The Perfect Family Christmas
Christmas is knocking on our doors again with the promise of glad tidings and a festive season. This time of year magazines, newspapers and your favourite websites are usually full of time saving suggestions, ideas for a homemade Christmas, stress reducing advice and a good look at your health with do’s and don’ts for the festive season. Underneath it all lies the expectations often put on us by the family’s Christmas traditions.
Last year two of my client couples saw the pressure of the financial demands of Christmas collide with the worry of spending time negotiating the delicate equilibrium between family members. Finding a new way of managing Christmas was not only high on their list of priorities but essential for their sanity to remain intact.
An Idyllic Christmas
Thinking aloud about the ideas of an ideal Christmas, we went straight to the amazing idyllic postcard scenario of the log cabin in the mountains; snow so deep it reached the roof and the bells jingling on the horse drawn sleigh. A pretty picture, and at a closer look what it really signified was the peace and joy they wished they could experience at Christmas.
It was this, peace and joy, we then worked with to create a realistic aim of a Christmas which could be enjoyed by all. Initially looking at family traditions and expectations, what was important to whom and what the family rules were, gave us a good starting point.
Of course making changes to any of these were initially met with the dread of bigger family feuds or the fear of upsetting certain family members. We began looking at different ways of introducing the new ideas, how they might be received by various family members and what could be said to make it easier for the whole family to receive the changes positively.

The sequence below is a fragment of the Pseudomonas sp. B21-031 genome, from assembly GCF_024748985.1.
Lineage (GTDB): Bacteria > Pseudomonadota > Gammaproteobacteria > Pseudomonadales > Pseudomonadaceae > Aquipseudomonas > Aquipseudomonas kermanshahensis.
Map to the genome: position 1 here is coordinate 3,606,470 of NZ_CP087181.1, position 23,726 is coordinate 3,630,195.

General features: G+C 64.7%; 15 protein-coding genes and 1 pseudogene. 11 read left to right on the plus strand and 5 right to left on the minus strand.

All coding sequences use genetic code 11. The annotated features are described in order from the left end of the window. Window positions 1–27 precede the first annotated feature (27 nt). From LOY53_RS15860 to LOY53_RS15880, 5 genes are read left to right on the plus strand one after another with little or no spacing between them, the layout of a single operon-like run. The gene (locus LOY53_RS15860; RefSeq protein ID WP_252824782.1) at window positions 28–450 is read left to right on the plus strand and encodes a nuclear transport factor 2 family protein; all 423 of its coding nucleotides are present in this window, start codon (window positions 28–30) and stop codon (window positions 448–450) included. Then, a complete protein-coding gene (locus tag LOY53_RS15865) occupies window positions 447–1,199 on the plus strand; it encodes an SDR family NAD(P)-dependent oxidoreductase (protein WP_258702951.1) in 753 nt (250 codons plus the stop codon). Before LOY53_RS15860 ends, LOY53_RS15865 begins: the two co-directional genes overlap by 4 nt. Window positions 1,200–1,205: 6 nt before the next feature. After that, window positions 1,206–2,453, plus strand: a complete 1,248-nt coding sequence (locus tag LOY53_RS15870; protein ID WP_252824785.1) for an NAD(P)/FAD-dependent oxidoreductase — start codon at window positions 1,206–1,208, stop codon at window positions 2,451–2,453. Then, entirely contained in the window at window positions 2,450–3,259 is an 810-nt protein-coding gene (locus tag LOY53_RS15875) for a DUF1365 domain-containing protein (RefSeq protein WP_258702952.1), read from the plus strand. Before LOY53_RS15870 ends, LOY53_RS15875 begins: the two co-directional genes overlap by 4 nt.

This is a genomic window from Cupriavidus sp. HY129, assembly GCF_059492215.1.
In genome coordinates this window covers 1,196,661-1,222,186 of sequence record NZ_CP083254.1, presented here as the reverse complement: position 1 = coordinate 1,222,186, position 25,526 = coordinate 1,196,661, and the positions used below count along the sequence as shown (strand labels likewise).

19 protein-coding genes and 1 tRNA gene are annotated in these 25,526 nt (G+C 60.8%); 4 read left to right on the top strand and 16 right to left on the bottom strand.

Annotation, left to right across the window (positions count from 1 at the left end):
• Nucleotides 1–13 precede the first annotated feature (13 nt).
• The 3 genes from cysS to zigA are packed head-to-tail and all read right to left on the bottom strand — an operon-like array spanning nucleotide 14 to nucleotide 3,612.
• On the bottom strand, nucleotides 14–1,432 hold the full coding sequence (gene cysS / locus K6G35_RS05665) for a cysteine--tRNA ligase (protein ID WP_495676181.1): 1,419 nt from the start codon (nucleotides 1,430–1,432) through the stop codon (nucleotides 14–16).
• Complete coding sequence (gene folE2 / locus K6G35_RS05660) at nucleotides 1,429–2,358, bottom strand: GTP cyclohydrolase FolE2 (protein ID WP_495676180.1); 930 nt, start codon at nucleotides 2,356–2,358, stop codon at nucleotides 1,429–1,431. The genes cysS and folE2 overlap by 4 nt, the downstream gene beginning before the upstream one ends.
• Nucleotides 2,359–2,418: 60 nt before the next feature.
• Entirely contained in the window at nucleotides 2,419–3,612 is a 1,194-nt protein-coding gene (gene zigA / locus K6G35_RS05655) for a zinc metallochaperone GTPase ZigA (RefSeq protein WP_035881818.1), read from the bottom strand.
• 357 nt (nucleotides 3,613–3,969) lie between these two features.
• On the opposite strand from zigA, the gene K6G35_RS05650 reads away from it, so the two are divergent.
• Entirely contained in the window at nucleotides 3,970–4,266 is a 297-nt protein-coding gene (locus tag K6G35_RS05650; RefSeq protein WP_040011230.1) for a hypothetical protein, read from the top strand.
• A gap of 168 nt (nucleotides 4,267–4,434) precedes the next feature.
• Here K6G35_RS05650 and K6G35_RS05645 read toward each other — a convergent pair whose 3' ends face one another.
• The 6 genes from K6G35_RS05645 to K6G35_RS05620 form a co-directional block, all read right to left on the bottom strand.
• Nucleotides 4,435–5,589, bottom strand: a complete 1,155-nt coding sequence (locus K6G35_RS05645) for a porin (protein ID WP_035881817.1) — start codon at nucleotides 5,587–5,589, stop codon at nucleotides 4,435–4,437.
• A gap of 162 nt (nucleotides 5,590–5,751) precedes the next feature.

Change for Peace and Joy
It was interesting work and both couples came to very different solutions; Linda and Peter decided that they were going to introduce a cost limit on presents; one for adults and a little more for children. As they weren’t hosting Christmas they decided that they were going to shorten their stay with the family from the usual three days to just one night and have some time just for them and their children.
Because they had made the choice and worked together on what to say and how to approach the rest of the family with their decision, Linda and Peter felt in control of their own lives. Their family accepted their decision saying that they had wondered about making changes themselves. Linda and Peter had a wonderful Christmas and although it didn’t snow, they had created a peaceful and joyous time very close to the postcard scenario we initially talked about.
A Bring and Share Christmas
Rose and Mike were the hosts of Christmas and traditionally would have to create two days of festive fun and food for the family, which usually consisted of ten people on Christmas day and up to 20 on Boxing Day. Mike had been made redundant earlier in the year and had taken a job which paid half his previous salary. They simply couldn’t afford to put on the big spread that was expected.
After talking about what would work for them and coming up with some creative solutions, we together made sure that the message of change was delivered positively with as much encouragement as possible. Their decision was to invite every member of the family to contribute an item of food from a list Rose and Mike had prepared and that this would be the present from the family to them.
With a little persuasion the idea went down really well and returning to counselling after Christmas they reported that it had been so successful the family had decided to take the idea on board as the new Christmas tradition.
If Christmas is stressing you out, there is always a solution. Thinking creatively but realistically and putting the message across positively will often enable other family members to express their thoughts and need for change.
If you have ideas of wanting something different for Christmas, why not test them out on the most approachable member of your family? You might be pleasantly surprised by the results.
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